Mikele Leigertwood became Iain Dowie’s first permanent acquisition for Crystal Palace when he joined from Wimbledon in January 2004 for a £155,000 fee. In the two or so years since that move his Palace performances have fluctuated, encapsulating the sublime and the ridiculous, and pretty much everything in between.
Supporter adulation has perhaps understandably not always followed Leigertwood, but what is inexplicable is the fact that some “fans” would consider booing one of Palace’s most honest and hardest working players. The development of young players can certainly frustrate at times. But Palace fans need to ask themselves whether attacking the likes of Leigertwood, Tom Soares and Ben Watson is constructive to those individuals and the team as a whole. While there are undoubtedly technical rough edges in need of refinement, the progress that Leigertwood has made since he became a Palace player should be crystal clear for even the most blinkered, small-minded fan to notice.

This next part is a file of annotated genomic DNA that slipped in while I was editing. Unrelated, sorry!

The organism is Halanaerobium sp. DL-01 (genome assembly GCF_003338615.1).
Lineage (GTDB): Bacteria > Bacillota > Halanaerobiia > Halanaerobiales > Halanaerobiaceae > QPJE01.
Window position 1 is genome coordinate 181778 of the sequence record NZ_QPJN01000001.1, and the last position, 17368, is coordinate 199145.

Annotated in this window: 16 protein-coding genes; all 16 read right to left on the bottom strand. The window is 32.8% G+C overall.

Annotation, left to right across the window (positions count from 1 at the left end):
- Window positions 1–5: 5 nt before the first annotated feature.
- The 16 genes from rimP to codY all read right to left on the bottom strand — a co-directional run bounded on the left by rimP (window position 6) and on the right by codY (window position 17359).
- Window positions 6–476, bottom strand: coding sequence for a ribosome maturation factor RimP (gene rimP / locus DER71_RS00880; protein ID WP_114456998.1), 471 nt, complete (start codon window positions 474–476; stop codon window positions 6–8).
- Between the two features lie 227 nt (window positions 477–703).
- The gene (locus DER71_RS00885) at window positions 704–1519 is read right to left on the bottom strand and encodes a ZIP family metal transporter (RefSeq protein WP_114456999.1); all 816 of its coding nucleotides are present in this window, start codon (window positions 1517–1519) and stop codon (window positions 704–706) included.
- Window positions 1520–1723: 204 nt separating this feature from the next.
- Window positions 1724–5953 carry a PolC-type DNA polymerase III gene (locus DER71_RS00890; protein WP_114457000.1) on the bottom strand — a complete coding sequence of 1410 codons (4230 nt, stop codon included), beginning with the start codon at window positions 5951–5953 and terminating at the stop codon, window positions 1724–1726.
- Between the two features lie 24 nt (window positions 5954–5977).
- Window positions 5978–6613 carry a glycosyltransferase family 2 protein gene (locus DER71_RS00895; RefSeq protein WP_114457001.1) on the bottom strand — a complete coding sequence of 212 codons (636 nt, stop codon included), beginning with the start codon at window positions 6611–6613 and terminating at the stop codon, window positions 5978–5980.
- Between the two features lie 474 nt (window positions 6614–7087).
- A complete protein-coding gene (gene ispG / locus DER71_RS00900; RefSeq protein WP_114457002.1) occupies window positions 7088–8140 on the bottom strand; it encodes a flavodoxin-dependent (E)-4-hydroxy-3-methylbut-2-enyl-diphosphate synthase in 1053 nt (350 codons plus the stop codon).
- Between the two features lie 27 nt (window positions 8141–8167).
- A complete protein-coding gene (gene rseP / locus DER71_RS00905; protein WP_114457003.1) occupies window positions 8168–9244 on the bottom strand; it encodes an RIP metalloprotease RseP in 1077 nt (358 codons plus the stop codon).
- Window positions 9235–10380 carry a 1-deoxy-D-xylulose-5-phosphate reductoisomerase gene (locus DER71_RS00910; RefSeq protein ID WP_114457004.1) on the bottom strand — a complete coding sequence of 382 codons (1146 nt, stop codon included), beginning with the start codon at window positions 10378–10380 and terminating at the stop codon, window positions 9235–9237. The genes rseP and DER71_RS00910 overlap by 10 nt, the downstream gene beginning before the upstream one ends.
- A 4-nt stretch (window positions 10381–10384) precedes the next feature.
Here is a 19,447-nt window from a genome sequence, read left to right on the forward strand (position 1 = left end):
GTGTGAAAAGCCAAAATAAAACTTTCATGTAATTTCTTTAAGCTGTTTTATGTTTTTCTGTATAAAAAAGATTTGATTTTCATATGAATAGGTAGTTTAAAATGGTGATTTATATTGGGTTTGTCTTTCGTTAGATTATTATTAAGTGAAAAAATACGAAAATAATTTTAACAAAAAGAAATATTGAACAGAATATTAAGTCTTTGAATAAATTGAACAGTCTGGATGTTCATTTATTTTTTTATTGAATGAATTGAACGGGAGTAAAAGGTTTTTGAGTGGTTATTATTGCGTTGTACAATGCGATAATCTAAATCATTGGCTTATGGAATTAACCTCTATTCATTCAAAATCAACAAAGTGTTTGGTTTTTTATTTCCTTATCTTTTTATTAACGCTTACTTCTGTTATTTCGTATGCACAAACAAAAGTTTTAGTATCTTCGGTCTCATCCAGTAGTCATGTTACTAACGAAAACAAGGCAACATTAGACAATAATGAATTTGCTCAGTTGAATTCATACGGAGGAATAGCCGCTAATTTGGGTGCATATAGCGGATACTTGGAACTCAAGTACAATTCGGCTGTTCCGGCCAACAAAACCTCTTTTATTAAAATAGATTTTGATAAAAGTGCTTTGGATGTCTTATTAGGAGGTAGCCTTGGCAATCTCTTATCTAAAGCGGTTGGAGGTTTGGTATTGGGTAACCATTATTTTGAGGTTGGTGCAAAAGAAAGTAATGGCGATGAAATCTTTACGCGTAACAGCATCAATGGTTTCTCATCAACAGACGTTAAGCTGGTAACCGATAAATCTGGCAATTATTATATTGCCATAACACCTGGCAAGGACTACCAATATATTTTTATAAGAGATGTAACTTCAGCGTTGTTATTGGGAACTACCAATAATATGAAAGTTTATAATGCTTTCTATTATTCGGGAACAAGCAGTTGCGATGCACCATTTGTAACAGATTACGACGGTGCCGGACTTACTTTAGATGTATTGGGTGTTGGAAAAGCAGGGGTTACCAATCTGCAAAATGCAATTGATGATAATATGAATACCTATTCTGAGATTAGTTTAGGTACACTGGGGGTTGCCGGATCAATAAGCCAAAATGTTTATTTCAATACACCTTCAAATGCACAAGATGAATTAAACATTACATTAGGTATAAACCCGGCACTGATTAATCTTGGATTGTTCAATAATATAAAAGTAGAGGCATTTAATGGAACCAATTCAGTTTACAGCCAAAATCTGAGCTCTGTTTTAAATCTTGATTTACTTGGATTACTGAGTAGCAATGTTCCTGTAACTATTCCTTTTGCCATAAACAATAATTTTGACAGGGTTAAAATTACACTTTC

Having joined Palace as a centre back Leigertwood underwent a successful transfiguration and spent the majority of the 2004/2005 as a defensive midfielder. It is at full back however that two of his most accomplished displays have been witnessed. The 1-1 draw against Arsenal in November 2004 can rightly be remembered with fondness by Palace fans. Inspired by tales of Muhammad Ali, Palace refused to be cowed by reputation and produced a display full of fight and determination.
Leigertwood made his first Premiership appearance as a 23rd minute substitute in that game. There are pivotal moments in a sportsman’s career when a performance is needed to justify expectation and potential. As Leigertwood took the field the tension emanating from the Palace supporters was palpable – would he rise to the occasion or crumble under pressure? Leigertwood’s answer was immediate. Fearsome in the tackle, fearless in possession, and adventurous when opportunity permitted, he allayed any fans’ fears with an emphatic display that day.
Against Cardiff on Saturday Leigertwood again played at full-back, and again excelled. Aki Riihilahti was the official man of the match, but Leigertwood can feel proud of a dynamic display. Whether he can carve a successful positional niche for himself remains to be seen - the curse of the utility man has stifled many a footballing career in the past.
frighteningly forceful tackler, with a developing skill set and passing range, Leigertwood definitely has the physical and technical qualities to progress. With a contract that expires this summer it is unclear whether that progress will be realised at Palace.
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